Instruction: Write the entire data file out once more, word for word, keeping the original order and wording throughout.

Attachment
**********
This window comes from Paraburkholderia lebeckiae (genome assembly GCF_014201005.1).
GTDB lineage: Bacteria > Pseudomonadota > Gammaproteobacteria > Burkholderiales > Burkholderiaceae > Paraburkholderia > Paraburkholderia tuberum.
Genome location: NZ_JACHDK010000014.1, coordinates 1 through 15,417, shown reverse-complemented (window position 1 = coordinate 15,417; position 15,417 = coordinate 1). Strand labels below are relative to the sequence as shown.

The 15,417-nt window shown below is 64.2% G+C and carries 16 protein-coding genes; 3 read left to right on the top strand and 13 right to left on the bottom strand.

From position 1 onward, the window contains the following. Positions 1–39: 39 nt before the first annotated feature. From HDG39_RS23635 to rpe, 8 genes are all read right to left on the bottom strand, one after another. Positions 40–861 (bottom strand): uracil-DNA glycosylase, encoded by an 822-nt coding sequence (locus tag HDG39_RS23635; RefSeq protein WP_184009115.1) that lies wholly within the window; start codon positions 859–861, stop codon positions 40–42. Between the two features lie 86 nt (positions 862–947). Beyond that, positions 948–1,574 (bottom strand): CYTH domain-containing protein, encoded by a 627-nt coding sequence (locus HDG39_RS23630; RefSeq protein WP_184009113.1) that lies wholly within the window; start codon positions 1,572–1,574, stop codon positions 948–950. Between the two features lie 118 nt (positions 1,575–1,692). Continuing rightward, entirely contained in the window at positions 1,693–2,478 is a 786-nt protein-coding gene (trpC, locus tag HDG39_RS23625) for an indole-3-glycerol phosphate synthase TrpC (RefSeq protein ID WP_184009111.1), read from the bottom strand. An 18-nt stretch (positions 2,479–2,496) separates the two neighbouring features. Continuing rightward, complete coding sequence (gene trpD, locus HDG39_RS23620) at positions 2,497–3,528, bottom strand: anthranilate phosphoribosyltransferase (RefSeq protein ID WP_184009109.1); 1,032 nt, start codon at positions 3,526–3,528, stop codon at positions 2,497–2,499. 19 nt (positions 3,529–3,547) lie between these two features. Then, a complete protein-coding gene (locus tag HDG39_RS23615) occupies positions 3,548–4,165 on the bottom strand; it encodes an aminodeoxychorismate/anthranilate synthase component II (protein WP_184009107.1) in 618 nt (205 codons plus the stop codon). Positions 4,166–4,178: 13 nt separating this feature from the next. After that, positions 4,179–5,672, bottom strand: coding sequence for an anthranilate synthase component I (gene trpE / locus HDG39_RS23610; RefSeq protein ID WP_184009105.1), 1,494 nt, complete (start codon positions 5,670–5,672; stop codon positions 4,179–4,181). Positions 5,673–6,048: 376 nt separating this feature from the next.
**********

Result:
This window comes from Paraburkholderia lebeckiae (genome assembly GCF_014201005.1).
GTDB lineage: Bacteria > Pseudomonadota > Gammaproteobacteria > Burkholderiales > Burkholderiaceae > Paraburkholderia > Paraburkholderia tuberum.
Genome location: NZ_JACHDK010000014.1, coordinates 1 through 15,417, shown reverse-complemented (window position 1 = coordinate 15,417; position 15,417 = coordinate 1). Strand labels below are relative to the sequence as shown.

The 15,417-nt window shown below is 64.2% G+C and carries 16 protein-coding genes; 3 read left to right on the top strand and 13 right to left on the bottom strand.

From position 1 onward, the window contains the following. Positions 1–39: 39 nt before the first annotated feature. From HDG39_RS23635 to rpe, 8 genes are all read right to left on the bottom strand, one after another. Positions 40–861 (bottom strand): uracil-DNA glycosylase, encoded by an 822-nt coding sequence (locus tag HDG39_RS23635; RefSeq protein WP_184009115.1) that lies wholly within the window; start codon positions 859–861, stop codon positions 40–42. Between the two features lie 86 nt (positions 862–947). Beyond that, positions 948–1,574 (bottom strand): CYTH domain-containing protein, encoded by a 627-nt coding sequence (locus HDG39_RS23630; RefSeq protein WP_184009113.1) that lies wholly within the window; start codon positions 1,572–1,574, stop codon positions 948–950. Between the two features lie 118 nt (positions 1,575–1,692). Continuing rightward, entirely contained in the window at positions 1,693–2,478 is a 786-nt protein-coding gene (trpC, locus tag HDG39_RS23625) for an indole-3-glycerol phosphate synthase TrpC (RefSeq protein ID WP_184009111.1), read from the bottom strand. An 18-nt stretch (positions 2,479–2,496) separates the two neighbouring features. Continuing rightward, complete coding sequence (gene trpD, locus HDG39_RS23620) at positions 2,497–3,528, bottom strand: anthranilate phosphoribosyltransferase (RefSeq protein ID WP_184009109.1); 1,032 nt, start codon at positions 3,526–3,528, stop codon at positions 2,497–2,499. 19 nt (positions 3,529–3,547) lie between these two features. Then, a complete protein-coding gene (locus tag HDG39_RS23615) occupies positions 3,548–4,165 on the bottom strand; it encodes an aminodeoxychorismate/anthranilate synthase component II (protein WP_184009107.1) in 618 nt (205 codons plus the stop codon). Positions 4,166–4,178: 13 nt separating this feature from the next. After that, positions 4,179–5,672, bottom strand: coding sequence for an anthranilate synthase component I (gene trpE / locus HDG39_RS23610; RefSeq protein ID WP_184009105.1), 1,494 nt, complete (start codon positions 5,670–5,672; stop codon positions 4,179–4,181). Positions 5,673–6,048: 376 nt separating this feature from the next.